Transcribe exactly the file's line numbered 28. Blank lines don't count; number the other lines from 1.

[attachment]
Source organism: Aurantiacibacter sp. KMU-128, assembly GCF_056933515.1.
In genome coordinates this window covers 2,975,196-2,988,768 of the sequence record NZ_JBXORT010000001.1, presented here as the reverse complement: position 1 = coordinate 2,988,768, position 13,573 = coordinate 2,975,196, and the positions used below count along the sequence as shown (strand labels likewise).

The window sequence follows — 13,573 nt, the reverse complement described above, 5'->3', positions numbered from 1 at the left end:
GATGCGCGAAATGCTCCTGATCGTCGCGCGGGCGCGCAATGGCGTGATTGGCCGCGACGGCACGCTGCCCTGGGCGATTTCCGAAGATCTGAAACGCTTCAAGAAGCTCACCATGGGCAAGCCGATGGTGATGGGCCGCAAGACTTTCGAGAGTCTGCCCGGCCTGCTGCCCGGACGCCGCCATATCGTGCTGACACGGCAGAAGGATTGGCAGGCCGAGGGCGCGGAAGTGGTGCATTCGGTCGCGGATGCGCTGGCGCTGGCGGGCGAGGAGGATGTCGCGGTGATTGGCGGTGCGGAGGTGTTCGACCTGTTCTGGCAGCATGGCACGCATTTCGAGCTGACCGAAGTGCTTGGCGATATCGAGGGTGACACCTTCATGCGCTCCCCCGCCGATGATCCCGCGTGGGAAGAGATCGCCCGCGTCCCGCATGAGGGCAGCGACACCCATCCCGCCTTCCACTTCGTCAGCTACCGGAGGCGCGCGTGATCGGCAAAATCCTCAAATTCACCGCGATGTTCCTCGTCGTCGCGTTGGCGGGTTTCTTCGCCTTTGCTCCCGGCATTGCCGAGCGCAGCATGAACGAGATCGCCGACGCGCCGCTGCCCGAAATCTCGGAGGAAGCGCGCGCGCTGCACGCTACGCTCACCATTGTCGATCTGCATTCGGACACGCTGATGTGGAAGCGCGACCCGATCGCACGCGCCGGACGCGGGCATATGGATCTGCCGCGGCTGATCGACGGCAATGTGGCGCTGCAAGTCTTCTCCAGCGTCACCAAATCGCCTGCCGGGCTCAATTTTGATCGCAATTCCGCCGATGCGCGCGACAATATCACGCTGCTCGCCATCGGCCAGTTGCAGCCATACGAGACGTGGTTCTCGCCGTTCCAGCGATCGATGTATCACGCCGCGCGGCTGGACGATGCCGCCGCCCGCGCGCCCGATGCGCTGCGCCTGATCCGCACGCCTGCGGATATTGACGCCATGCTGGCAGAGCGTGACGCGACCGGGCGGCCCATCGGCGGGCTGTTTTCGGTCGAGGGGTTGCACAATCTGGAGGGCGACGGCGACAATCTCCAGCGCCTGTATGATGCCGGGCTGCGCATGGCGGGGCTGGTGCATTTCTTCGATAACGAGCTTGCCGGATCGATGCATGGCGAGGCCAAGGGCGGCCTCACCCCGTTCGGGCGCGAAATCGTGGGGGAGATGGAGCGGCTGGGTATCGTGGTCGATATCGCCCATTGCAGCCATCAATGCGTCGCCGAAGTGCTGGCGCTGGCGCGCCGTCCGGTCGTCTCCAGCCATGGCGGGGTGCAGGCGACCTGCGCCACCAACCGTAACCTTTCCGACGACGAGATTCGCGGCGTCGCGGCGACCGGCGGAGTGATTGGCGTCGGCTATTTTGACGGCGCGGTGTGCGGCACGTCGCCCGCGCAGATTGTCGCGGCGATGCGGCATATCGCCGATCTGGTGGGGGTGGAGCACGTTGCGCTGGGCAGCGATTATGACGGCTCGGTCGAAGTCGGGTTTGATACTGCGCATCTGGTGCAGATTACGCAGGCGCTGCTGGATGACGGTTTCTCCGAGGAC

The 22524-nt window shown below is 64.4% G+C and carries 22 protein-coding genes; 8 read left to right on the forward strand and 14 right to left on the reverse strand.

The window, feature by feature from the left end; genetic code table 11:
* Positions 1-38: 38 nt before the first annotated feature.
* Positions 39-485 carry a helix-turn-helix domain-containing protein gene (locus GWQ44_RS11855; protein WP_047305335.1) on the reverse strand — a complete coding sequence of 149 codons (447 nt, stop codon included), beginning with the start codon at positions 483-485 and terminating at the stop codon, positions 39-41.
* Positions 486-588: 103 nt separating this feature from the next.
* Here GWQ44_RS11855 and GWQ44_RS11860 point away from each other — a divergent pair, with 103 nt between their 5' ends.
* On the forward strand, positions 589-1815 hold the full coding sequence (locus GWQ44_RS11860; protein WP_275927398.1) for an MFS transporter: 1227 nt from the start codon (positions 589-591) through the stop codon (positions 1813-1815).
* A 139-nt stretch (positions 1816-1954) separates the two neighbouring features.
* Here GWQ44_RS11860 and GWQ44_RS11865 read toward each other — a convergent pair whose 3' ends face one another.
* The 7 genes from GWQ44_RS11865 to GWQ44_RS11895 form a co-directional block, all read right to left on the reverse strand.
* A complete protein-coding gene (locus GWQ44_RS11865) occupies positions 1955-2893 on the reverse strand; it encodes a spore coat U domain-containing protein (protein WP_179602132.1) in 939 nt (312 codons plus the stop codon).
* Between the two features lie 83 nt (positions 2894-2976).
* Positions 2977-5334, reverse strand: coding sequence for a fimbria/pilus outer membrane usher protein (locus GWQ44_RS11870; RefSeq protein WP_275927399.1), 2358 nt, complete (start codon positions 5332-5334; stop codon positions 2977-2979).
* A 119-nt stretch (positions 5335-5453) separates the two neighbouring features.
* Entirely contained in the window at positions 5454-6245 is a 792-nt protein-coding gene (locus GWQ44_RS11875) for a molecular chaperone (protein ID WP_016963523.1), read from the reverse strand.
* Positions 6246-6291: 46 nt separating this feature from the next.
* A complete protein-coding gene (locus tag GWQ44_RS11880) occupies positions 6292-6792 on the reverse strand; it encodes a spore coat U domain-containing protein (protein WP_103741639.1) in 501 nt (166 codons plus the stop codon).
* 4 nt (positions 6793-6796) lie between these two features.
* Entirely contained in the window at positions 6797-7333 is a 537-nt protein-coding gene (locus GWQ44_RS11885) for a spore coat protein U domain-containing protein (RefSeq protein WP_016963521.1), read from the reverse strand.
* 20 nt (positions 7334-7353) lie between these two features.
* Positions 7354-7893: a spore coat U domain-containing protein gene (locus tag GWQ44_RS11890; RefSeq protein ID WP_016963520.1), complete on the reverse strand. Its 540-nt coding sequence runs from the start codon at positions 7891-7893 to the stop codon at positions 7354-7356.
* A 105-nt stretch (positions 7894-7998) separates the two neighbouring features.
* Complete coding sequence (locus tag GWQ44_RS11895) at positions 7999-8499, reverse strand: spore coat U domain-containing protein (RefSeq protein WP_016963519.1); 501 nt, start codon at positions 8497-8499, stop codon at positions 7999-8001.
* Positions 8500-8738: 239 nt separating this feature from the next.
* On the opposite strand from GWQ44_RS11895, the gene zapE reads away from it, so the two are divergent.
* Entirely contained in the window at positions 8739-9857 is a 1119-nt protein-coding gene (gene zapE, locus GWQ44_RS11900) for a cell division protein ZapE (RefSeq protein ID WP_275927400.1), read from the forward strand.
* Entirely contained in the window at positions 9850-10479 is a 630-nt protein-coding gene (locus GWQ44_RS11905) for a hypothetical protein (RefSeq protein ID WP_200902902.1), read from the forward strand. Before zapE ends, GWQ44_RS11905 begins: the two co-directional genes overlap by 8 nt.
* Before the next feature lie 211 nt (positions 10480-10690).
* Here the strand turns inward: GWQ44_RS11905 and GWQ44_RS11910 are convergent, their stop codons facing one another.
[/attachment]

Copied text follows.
* Positions 8500-8738: 239 nt separating this feature from the next.